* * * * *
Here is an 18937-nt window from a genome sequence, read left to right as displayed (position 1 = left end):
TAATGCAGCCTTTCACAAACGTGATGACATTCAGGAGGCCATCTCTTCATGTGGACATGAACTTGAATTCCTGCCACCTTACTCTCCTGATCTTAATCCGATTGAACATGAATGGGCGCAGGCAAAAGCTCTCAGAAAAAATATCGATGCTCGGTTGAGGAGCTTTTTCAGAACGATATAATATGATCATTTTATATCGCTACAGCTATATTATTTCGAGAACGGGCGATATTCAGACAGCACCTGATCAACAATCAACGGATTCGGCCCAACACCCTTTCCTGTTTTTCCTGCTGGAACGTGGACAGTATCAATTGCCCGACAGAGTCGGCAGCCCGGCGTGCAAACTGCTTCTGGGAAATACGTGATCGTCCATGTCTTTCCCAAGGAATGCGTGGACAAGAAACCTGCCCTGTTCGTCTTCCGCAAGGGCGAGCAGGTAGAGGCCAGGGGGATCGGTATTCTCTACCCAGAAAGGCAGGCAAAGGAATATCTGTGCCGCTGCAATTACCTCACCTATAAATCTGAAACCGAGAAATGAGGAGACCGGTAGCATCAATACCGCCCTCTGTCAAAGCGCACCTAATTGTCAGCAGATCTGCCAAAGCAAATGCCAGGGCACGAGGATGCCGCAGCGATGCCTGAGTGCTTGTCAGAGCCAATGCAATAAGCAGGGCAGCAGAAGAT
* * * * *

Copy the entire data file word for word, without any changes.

Here is an 18937-nt window from a genome sequence, read left to right as displayed (position 1 = left end):
TAATGCAGCCTTTCACAAACGTGATGACATTCAGGAGGCCATCTCTTCATGTGGACATGAACTTGAATTCCTGCCACCTTACTCTCCTGATCTTAATCCGATTGAACATGAATGGGCGCAGGCAAAAGCTCTCAGAAAAAATATCGATGCTCGGTTGAGGAGCTTTTTCAGAACGATATAATATGATCATTTTATATCGCTACAGCTATATTATTTCGAGAACGGGCGATATTCAGACAGCACCTGATCAACAATCAACGGATTCGGCCCAACACCCTTTCCTGTTTTTCCTGCTGGAACGTGGACAGTATCAATTGCCCGACAGAGTCGGCAGCCCGGCGTGCAAACTGCTTCTGGGAAATACGTGATCGTCCATGTCTTTCCCAAGGAATGCGTGGACAAGAAACCTGCCCTGTTCGTCTTCCGCAAGGGCGAGCAGGTAGAGGCCAGGGGGATCGGTATTCTCTACCCAGAAAGGCAGGCAAAGGAATATCTGTGCCGCTGCAATTACCTCACCTATAAATCTGAAACCGAGAAATGAGGAGACCGGTAGCATCAATACCGCCCTCTGTCAAAGCGCACCTAATTGTCAGCAGATCTGCCAAAGCAAATGCCAGGGCACGAGGATGCCGCAGCGATGCCTGAGTGCTTGTCAGAGCCAATGCAATAAGCAGGGCAGCAGAAGAT